I’m not saying that manufacturers are lying about the gain values of their screens. The secret here is that, when you talk about "brightness gain", there is a peculiarity that few manufacturers mention: the location where the projector should be installed in order to get that gain mentioned in the specifications. Let me explain. Zebra is a "retroreflective" screen, so that the light that hits the screen returns concentrated to the same location where the light source is (ie the projector). In my case, the projector is installed in the ceiling. So, the maximum gain (1.4) would only be noticeable if I placed the projector directly in front of my eyes, which is totally unavoidable both by the aesthetic question and by the noise of the projector near the ears of the spectators. Or if I sit on the ceiling ...

Dark Energy, on the other hand, is an "angular-reflective" screen, which means that the light returns concentrated to the opposite direction of the place of the projector. In my case, the projector is installed on the ceiling, which causes the screen to get maximum gain exactly at the height of my eyes, when I'm sitting just below. It works just like magic, see the pictures!

COLOR The Dark Energy screen has a totally neutral color, as can be seen in the images, unlike the Zebra screen, which had an annoying yellowish tone.

CONTRAST High contrast, by definition, consists of the screen's ability to display the brightest white as possible, while retaining the darkest black, giving it depth. In the case of highly illuminated environments, obviously the challenge is to keep black really "black", not only gray.

Regarding the ability to reject ambient light, Dark Energy is simply phenomenal, as you can see in the attached photos. Despite the highly illuminated environment, it is possible to enjoy very deep blacks. It is true that the Zebra screen (as well as the Black Diamond) is also excellent in the ability to retain the depth of black, however, as stated, the perception of contrast depends on the ratio between black and white. About this, Dark Energy is unbeatable, as it can also display an extremely pure white and high brightness.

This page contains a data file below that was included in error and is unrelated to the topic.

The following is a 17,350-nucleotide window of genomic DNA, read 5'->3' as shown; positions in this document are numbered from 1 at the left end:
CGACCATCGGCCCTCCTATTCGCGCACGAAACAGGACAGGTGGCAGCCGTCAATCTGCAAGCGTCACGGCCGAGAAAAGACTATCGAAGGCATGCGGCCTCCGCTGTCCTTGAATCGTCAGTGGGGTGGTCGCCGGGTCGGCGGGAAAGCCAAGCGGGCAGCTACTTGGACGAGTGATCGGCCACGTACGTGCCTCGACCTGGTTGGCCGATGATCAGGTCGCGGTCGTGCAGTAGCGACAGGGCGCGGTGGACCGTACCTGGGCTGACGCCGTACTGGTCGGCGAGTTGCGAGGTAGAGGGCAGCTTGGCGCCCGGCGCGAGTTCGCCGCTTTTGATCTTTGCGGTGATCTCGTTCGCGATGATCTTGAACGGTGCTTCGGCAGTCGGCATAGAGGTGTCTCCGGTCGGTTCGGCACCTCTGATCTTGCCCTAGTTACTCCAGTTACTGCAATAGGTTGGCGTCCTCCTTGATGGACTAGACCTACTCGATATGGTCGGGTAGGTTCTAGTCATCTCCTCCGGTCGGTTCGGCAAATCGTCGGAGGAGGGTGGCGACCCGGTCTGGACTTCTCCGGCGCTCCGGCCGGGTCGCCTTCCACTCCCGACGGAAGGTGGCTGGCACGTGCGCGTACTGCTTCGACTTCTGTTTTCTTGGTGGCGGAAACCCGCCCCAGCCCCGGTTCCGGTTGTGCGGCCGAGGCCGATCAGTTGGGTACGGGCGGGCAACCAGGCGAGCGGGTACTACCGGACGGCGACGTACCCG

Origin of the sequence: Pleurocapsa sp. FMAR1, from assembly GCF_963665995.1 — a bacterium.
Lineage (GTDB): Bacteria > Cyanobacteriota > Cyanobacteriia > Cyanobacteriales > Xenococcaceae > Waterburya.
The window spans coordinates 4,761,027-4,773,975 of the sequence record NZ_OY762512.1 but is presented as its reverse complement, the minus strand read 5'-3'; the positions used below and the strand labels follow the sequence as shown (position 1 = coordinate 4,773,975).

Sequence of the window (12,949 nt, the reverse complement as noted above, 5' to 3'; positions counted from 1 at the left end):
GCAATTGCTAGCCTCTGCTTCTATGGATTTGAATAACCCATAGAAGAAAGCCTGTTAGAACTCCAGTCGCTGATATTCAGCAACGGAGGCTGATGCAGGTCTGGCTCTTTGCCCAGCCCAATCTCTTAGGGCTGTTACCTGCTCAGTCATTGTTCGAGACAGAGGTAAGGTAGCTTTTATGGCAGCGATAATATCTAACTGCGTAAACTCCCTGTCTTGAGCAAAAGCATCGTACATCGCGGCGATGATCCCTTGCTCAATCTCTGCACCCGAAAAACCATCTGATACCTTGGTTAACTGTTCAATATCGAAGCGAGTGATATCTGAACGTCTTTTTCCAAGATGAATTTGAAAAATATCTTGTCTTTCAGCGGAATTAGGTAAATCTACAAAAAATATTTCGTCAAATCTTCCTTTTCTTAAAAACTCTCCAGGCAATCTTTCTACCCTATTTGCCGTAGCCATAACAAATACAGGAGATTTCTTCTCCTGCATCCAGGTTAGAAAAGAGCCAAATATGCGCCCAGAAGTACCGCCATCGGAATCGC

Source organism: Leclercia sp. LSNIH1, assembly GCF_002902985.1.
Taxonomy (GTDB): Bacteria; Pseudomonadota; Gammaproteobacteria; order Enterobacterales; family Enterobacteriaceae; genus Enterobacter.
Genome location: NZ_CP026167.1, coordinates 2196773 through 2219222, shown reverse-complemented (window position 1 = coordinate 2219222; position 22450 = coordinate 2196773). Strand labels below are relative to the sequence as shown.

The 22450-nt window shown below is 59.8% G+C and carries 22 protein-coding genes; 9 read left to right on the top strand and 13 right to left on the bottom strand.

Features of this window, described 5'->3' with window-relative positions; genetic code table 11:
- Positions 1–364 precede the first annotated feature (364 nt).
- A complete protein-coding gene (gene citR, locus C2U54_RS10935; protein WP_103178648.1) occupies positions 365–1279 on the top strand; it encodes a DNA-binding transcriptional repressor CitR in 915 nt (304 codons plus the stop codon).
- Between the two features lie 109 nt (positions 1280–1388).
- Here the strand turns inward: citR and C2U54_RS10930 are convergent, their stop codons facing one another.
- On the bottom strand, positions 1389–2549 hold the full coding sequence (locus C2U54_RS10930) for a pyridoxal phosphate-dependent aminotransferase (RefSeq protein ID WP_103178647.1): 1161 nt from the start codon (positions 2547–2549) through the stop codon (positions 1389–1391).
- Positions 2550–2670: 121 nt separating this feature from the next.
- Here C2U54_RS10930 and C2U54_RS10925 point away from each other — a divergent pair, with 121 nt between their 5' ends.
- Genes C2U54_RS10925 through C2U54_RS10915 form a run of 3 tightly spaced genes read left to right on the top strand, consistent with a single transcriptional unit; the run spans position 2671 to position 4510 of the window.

All this makes Dark Energy deliver incredible contrast, better than any ALR screen I've ever tested, or even seen in its videos on the internet. I can summarize, just to make it clear, by saying that the Dark Energy screen has a better contrast than my LG LED TV.

SPARKLES An effect inevitably present in ALR screens is "sparkles”, something like tiny points that seems like glitter. What varies from one ALR screen to another ALR screen is the amount of sparkles and the intensity of their brightness. As I said initially, my projector is an Epson Powerlite Pro Cinema 6030, which can emit the incredible amount of real 2,400 lumens.

On ALR screens, this large amount of brightness can be a problem as it increases the intensity of the sparkles in the brightest scenes. But not in Dark Energy . While the sparkles are irritatingly visible more than 3 meters away on the Zebra screen (even in half-tone scenes), they are barely noticeable in Dark Energy at any distance.

On the contrary: the subtlety of the sparkles creates a very nice uniform texture on the screen, reminiscent of the best movie screens. I'm able to say that if I were to choose a screen with 100% smooth texture or Dark Energy texture, I’d prefer the texture of Dark Energy because it gives more realism to the projection.

VIEWING ANGLE Amazingly, what struck me most about the Dark Energy screen wasn’t its high brightness, its neutral color nor the small amount of sparkles. It was the viewing angle.